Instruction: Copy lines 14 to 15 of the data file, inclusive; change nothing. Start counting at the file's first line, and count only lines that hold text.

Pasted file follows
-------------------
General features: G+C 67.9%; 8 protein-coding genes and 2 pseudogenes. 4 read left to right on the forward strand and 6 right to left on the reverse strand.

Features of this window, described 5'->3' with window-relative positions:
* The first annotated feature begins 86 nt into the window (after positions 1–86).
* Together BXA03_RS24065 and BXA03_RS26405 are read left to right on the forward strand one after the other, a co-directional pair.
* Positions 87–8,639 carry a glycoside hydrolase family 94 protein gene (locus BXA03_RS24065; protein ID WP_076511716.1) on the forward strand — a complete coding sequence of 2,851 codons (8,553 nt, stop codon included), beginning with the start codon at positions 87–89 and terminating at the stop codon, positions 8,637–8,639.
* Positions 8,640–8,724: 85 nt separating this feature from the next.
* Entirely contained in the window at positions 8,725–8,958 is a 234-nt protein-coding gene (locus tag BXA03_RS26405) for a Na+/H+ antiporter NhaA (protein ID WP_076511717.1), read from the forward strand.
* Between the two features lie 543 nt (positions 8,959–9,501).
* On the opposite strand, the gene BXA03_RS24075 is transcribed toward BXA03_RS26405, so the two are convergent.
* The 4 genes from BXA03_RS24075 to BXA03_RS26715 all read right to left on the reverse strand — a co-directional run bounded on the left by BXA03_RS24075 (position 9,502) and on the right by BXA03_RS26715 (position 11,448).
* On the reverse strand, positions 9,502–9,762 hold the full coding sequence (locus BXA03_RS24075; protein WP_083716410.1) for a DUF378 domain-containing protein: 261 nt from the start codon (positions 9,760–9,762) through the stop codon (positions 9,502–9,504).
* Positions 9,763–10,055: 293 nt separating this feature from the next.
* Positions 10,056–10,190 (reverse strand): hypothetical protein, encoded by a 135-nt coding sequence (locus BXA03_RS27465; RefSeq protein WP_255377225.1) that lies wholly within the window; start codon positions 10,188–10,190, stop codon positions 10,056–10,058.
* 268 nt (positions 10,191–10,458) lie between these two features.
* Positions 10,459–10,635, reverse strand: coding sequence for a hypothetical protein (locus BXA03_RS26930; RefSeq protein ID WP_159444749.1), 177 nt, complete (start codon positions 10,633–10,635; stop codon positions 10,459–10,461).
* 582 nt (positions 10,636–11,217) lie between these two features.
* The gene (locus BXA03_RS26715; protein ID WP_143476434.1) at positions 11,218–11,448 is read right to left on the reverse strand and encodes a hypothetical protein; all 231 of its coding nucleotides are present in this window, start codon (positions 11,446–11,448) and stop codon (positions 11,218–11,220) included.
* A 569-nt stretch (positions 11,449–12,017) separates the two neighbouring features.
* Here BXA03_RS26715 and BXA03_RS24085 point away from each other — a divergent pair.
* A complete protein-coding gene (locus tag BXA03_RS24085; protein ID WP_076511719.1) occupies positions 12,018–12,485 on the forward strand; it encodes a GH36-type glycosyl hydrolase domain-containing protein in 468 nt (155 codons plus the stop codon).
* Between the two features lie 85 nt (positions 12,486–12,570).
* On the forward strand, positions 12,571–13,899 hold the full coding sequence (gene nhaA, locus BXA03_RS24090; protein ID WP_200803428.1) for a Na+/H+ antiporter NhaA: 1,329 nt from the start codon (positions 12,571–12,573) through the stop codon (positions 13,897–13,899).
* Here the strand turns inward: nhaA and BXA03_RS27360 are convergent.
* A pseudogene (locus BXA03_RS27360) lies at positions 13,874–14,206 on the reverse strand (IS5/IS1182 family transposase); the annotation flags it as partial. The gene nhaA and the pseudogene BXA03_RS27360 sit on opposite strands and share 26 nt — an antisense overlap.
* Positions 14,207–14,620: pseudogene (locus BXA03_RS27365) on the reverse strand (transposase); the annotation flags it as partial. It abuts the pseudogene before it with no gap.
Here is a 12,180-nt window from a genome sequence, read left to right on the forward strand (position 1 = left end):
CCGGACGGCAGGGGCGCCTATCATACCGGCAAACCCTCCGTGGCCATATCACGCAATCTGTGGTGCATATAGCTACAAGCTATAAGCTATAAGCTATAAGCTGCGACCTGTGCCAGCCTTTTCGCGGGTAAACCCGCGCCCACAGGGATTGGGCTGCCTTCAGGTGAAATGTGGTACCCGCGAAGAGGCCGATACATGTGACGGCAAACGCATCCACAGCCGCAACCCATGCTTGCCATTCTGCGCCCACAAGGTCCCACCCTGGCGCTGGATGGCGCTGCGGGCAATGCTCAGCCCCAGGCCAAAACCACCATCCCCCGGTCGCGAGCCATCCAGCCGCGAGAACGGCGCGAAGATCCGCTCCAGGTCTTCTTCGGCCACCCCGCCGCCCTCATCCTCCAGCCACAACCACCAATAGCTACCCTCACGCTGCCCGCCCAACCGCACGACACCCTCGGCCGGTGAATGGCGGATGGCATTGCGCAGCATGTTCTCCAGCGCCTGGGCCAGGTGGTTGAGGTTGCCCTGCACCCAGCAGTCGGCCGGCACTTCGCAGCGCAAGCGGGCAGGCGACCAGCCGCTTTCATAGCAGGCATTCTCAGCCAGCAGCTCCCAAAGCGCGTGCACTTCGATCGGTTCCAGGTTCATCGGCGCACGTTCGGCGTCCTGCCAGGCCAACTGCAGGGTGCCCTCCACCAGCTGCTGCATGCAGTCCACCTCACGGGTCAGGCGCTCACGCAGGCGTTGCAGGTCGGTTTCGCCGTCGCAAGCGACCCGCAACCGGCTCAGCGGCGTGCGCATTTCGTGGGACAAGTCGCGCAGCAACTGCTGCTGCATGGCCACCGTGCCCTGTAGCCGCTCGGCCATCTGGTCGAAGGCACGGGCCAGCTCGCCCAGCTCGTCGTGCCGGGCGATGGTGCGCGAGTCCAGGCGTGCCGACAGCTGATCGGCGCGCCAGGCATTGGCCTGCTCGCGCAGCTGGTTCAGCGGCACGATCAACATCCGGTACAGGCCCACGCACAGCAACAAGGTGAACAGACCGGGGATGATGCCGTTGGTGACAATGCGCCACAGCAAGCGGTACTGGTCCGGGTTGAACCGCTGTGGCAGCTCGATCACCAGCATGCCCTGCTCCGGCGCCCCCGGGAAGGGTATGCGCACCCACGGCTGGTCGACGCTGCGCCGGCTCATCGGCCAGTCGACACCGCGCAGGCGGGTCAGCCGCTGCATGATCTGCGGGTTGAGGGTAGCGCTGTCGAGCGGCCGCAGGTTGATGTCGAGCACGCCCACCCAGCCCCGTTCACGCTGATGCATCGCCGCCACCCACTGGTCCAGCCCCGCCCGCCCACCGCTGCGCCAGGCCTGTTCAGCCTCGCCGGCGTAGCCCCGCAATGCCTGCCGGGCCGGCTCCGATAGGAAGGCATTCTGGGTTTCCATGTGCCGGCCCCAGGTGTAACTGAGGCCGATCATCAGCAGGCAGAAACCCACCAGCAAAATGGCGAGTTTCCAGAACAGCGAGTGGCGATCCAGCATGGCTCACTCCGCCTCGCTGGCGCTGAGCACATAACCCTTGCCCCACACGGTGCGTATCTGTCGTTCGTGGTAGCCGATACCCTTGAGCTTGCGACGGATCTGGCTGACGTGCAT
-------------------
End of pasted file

* 268 nt (positions 10,191–10,458) lie between these two features.
* Positions 10,459–10,635, reverse strand: coding sequence for a hypothetical protein (locus BXA03_RS26930; RefSeq protein ID WP_159444749.1), 177 nt, complete (start codon positions 10,633–10,635; stop codon positions 10,459–10,461).